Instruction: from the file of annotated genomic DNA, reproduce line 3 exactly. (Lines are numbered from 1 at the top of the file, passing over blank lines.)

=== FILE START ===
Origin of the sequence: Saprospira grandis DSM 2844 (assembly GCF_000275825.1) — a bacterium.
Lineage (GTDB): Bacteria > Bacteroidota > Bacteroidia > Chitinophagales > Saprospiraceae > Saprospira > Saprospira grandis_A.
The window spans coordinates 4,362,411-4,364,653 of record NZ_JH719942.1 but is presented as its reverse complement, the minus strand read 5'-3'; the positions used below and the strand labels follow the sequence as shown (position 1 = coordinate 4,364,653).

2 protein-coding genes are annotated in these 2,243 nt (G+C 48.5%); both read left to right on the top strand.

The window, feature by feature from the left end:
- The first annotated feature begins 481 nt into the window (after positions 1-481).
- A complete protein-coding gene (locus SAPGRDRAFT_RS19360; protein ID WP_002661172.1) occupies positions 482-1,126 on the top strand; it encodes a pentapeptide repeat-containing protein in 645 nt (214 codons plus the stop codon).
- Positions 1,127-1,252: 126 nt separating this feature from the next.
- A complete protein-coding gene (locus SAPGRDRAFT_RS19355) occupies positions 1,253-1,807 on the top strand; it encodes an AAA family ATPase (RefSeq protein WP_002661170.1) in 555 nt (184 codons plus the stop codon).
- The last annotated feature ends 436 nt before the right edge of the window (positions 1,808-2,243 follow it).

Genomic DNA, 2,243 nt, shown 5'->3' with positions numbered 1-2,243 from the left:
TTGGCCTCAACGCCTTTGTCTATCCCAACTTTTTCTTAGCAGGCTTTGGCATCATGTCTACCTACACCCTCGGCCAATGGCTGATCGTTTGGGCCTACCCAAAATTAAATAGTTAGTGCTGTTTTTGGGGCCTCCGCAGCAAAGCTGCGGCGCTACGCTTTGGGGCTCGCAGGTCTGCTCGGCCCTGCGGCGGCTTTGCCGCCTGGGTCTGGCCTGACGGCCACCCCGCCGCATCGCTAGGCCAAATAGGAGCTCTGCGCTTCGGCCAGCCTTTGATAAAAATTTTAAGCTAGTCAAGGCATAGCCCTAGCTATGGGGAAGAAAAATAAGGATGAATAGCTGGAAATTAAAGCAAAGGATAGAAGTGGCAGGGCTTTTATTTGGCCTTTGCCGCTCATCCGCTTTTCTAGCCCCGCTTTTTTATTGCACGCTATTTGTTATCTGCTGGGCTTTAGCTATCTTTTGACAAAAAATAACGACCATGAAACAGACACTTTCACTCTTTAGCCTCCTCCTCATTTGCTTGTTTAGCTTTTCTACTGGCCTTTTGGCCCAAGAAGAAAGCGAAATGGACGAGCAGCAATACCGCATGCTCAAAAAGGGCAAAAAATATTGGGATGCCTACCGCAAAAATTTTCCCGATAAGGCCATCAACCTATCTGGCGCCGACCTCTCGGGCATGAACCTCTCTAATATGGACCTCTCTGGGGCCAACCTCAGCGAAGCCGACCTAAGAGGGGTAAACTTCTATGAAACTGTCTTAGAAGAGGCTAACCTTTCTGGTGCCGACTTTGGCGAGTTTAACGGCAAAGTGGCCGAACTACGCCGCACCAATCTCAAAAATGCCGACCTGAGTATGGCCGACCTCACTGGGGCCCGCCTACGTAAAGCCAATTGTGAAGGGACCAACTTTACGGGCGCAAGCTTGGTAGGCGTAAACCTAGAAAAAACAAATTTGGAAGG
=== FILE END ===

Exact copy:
The window spans coordinates 4,362,411-4,364,653 of record NZ_JH719942.1 but is presented as its reverse complement, the minus strand read 5'-3'; the positions used below and the strand labels follow the sequence as shown (position 1 = coordinate 4,364,653).